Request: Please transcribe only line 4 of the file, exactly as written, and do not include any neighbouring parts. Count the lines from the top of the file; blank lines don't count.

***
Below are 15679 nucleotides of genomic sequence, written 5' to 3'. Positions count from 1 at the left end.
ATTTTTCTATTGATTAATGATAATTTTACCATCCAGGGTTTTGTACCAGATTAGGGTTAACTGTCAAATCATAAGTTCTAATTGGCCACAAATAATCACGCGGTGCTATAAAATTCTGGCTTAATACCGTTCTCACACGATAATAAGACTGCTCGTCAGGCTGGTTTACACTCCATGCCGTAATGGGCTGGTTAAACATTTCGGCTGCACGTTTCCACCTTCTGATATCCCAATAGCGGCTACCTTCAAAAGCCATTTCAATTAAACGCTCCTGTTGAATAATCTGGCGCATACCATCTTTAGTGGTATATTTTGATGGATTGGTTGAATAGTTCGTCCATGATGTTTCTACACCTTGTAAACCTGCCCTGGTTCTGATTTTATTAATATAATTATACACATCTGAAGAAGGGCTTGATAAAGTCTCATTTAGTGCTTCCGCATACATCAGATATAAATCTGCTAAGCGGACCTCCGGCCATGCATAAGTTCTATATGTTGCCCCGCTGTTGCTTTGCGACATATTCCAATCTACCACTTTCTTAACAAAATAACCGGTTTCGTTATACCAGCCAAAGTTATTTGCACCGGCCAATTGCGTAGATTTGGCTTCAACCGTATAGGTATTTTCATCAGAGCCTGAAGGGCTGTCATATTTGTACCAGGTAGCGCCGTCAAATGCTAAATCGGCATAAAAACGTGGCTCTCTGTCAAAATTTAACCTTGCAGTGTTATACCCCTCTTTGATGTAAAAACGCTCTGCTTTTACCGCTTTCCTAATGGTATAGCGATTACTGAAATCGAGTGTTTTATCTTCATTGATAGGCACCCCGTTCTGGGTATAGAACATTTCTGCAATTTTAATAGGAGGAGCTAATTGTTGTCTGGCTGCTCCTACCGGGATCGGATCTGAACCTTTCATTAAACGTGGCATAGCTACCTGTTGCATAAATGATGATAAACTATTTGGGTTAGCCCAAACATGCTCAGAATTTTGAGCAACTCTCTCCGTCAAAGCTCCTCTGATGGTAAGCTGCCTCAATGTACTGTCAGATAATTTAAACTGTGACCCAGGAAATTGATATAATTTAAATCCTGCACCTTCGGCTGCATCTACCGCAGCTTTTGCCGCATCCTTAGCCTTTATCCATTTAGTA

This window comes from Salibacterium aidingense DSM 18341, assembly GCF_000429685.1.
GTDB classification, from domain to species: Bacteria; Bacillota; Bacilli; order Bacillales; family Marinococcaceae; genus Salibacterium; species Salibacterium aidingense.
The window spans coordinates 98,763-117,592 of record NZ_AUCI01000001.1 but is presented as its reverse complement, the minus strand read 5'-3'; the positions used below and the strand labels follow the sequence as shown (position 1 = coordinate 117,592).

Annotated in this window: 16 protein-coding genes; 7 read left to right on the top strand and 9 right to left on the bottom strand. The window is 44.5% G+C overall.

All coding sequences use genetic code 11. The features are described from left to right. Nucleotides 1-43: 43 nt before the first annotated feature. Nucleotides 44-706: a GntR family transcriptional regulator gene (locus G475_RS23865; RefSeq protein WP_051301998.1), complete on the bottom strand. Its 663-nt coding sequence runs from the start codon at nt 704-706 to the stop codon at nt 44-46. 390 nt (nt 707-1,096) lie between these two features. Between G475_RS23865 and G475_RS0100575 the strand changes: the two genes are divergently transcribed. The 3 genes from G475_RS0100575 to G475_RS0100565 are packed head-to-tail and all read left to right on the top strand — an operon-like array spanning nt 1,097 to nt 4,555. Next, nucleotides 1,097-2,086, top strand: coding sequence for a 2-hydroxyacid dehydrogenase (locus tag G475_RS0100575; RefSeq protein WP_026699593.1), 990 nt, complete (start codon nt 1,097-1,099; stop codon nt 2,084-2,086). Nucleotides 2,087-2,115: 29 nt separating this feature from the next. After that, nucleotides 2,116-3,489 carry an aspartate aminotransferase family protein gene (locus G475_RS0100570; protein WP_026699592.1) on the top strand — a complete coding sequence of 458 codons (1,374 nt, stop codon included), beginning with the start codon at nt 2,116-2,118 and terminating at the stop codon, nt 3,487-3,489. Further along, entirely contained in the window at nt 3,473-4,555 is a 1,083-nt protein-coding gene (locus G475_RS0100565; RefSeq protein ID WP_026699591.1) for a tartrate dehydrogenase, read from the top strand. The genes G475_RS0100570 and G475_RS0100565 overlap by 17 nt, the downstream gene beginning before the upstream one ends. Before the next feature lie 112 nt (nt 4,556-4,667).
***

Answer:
GTDB classification, from domain to species: Bacteria; Bacillota; Bacilli; order Bacillales; family Marinococcaceae; genus Salibacterium; species Salibacterium aidingense.